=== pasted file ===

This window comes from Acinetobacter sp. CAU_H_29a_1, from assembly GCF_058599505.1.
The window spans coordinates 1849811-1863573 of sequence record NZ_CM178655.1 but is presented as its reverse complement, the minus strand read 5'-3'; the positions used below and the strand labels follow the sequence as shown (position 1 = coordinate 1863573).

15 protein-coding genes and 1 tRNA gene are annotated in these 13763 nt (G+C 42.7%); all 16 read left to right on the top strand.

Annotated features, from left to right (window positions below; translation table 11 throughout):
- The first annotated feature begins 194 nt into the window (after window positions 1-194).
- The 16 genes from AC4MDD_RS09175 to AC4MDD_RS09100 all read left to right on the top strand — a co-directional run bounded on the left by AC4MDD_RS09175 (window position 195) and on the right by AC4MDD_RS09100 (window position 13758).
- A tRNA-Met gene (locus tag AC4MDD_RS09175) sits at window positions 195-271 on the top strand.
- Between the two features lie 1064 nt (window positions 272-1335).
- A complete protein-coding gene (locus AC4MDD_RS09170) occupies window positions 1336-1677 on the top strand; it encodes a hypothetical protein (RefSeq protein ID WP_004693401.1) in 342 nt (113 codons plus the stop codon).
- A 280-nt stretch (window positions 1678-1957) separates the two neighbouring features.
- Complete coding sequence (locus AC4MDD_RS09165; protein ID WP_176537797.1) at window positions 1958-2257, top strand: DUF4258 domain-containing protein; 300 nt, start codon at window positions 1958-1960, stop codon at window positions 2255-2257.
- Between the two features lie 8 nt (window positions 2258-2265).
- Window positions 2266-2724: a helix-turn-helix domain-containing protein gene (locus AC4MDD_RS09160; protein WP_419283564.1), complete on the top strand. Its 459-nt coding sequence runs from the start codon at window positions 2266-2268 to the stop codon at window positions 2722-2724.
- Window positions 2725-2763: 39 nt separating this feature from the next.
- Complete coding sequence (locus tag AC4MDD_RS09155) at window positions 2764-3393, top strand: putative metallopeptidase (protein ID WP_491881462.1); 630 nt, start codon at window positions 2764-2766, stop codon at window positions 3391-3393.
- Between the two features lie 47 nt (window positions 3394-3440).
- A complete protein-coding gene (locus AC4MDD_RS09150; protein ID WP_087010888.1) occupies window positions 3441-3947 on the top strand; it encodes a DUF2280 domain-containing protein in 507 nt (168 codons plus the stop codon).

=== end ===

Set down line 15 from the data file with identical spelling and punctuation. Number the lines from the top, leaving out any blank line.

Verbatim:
- Complete coding sequence (locus tag AC4MDD_RS09155) at window positions 2764-3393, top strand: putative metallopeptidase (protein ID WP_491881462.1); 630 nt, start codon at window positions 2764-2766, stop codon at window positions 3391-3393.